Published 30th July 2021

As teachers, it is our job to teach our learners to the best of our ability. The problem is, teaching is not the same as learning. Just because we teach something doesn’t mean that our learners will learn it. The learning is up to them. But while we may not be able to directly transfer the English language into their brains, we can help them as best we can by creating an environment that is conducive to learning.

Here are a few ways we can make learning easier for our learners.

Take it easy

Being relaxed and comfortable in the classroom is essential to learning. We all have an effective filter that stays high if we are stressed or unhappy. Learning cannot take place if this filter is up, so we need to make sure our learners’ affective filter is low. We can do this by being relaxed. By showing that we enjoy our lessons, our learners will relax and enjoy the lessons too.

Read more: What is the Affective Filter in Language Learning?

Gamify it

It might not always seem like it but learning should be fun. If learning is an enjoyable experience, it will be more memorable. Learners of all ages enjoy having a laugh and having fun so be sure to include games in your lessons. Not all games are suitable for the EFL classroom but many childhood games can be reworked to include a language learning element. When in doubt, turn any activity into a competition and watch your learners’ motivation hit the roof!

Read more: 5 Games for Adult Learners of English

Level up

While learning should be fun, this doesn’t mean it should be easy. On the contrary, a certain level of challenge needs to be involved in order for learning to take place. If a certain level of cognitive effort is incorporated into their lessons, input is more likely to be converted into uptake. As a teacher you are always aware of the level of your learners, so you will know what they know and what they need to know. Use this knowledge and plan lessons that push them to more effective learning.

Give them space

Help your learners learn by giving them space. Your learners need to put in the work in order to learn; you cannot do it for them. Practically speaking, don’t spoonfeed them everything. Give them time and space to think and question. Don’t give them all the answers and explanations immediately. Wait for them to discover the questions and ask them themselves. Even better, let them use their own resources and find the answers themselves!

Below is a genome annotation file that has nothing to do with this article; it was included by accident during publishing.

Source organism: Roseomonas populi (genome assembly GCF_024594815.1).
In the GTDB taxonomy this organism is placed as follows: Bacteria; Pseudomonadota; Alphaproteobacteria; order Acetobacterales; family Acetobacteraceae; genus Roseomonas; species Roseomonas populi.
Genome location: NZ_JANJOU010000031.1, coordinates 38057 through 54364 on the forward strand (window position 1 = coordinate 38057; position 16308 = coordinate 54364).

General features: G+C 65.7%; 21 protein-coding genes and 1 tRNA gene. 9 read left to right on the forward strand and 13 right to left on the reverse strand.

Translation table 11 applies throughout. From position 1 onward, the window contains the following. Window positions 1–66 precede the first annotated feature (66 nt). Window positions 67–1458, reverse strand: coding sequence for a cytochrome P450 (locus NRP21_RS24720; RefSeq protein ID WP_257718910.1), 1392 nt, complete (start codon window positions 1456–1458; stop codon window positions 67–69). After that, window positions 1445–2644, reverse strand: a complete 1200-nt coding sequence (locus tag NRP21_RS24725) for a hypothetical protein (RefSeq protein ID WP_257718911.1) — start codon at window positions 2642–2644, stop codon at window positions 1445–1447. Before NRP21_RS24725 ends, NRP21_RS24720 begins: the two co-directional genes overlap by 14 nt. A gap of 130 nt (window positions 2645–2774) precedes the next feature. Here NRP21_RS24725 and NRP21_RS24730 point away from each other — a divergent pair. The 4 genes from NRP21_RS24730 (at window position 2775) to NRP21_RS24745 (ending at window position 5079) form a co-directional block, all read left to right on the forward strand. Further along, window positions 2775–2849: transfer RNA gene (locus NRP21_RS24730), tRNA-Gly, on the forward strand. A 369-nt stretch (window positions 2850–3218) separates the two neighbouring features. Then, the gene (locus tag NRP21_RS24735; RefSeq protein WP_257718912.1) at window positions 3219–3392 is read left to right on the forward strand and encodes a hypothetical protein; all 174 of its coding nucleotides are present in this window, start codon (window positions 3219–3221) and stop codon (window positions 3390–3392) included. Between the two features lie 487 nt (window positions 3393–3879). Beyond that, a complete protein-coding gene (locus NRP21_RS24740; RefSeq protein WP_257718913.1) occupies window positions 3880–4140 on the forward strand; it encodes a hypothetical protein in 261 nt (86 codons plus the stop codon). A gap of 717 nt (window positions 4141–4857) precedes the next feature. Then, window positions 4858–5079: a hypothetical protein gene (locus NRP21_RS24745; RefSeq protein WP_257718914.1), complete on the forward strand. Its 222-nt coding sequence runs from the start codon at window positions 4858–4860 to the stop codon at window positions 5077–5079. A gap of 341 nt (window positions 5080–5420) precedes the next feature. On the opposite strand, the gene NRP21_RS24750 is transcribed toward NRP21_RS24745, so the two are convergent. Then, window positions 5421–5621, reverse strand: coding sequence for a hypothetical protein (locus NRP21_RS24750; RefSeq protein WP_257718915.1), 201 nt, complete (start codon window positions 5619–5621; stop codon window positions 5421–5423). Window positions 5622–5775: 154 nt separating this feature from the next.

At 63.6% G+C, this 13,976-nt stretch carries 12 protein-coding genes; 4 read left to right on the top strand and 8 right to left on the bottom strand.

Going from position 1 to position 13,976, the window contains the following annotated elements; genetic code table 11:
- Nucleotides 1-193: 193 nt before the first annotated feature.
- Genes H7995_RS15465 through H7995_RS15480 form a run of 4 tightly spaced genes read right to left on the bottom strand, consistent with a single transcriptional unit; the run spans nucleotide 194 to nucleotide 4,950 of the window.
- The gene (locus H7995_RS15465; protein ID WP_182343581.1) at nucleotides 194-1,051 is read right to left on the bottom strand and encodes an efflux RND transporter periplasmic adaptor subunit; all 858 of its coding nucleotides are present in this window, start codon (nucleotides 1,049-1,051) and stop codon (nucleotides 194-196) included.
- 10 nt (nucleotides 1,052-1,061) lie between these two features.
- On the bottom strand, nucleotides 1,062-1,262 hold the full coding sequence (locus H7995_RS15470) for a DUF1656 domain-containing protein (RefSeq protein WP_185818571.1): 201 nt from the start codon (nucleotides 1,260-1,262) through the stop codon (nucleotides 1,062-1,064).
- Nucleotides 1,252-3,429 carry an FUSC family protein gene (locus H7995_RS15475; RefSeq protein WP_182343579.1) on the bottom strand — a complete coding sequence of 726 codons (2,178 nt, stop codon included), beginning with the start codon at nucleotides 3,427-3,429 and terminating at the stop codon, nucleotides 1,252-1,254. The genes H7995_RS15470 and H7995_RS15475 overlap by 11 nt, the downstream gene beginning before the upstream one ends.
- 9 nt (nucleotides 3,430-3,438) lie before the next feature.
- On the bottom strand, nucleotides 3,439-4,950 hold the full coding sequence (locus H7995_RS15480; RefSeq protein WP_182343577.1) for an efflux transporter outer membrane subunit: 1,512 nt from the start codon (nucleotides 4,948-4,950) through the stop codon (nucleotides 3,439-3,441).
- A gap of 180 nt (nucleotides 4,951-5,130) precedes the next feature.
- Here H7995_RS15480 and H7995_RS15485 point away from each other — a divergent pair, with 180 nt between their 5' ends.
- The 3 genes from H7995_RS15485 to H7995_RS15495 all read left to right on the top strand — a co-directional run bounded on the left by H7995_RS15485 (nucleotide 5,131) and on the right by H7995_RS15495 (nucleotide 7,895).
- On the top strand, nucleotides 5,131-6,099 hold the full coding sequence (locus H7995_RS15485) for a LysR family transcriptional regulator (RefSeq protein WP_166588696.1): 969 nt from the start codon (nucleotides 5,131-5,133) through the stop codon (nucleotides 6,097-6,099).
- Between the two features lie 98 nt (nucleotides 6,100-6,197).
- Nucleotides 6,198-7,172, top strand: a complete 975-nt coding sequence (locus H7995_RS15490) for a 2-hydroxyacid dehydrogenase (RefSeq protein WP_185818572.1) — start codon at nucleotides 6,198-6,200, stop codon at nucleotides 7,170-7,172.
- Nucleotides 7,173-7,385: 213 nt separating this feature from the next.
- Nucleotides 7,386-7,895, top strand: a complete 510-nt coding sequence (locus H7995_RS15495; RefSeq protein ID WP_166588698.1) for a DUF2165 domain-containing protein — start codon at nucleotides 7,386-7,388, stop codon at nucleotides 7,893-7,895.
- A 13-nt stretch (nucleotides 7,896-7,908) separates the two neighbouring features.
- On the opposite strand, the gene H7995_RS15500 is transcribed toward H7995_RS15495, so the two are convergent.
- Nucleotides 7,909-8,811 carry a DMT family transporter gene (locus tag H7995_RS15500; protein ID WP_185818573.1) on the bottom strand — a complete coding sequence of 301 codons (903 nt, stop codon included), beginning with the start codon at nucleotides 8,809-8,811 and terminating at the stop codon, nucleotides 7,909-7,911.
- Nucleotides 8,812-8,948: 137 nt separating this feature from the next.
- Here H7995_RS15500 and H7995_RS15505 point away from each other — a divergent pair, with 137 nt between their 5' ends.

Use their knowledge

Our learners are not blank slates, no matter how young they might be. Build on their established knowledge. This will help them relate the new information to the knowledge they already have. It is a well-known fact that our brains organise information in a particular way so that having a connection between pieces of information makes it more memorable. Use this to your advantage by finding out what your students know about the topic or the language before teaching it to them.

Read more: 5 Ways to Make Language Learning Meaningful

teacher and child using whiteboard

Break it down

Information is more accessible when we break it down into chunks. This is especially true when it comes to language learning and, specifically, learning vocabulary. Rather than trying to teach your learners fifty new vocabulary items in one lesson, teach five and make sure your students really know them. Actively knowing the language and passively knowing language are two very different things and we want our students to work towards active use of the language they know.

Rinse and repeat

Repetition is key in learning. You can’t expect your learners to pick up the target language after an encounter with it in one lesson. You will need to revisit that language and revise it a number of times before it will be adopted by your learners. Techniques like spaced repetition are especially useful in aiding retention, as are revision games and activities.

Read more: Spaced Repetition – What is It and Why Do We Need to Know about It?

Use brain breaks

Often EFL lessons are about 45 minutes long. Sometimes they can be even longer. This is a long time for anyone to concentrate, let alone learn. Mix it up a bit by incorporating short brain breaks into your lessons. These are five-minute activities that help learners relax, reset and refocus. They can be as simple as a breathing exercise, a song or a short game.

Get real

The one thing we know about our learners is that they are learning English to use it in a real-world context. To make the language more relevant to our learners you need to ensure the language you are teaching them is useful for their lives outside the classroom. No matter the language or the topic, consider the real-world applications of the language and get your students to practise it in that context. Then they will remember your lessons when they are in that particular situation.

As teachers, there is only so much we can do to help our students learn. Learning to speak a language is challenging, but there are ways we can make it easier for our students.

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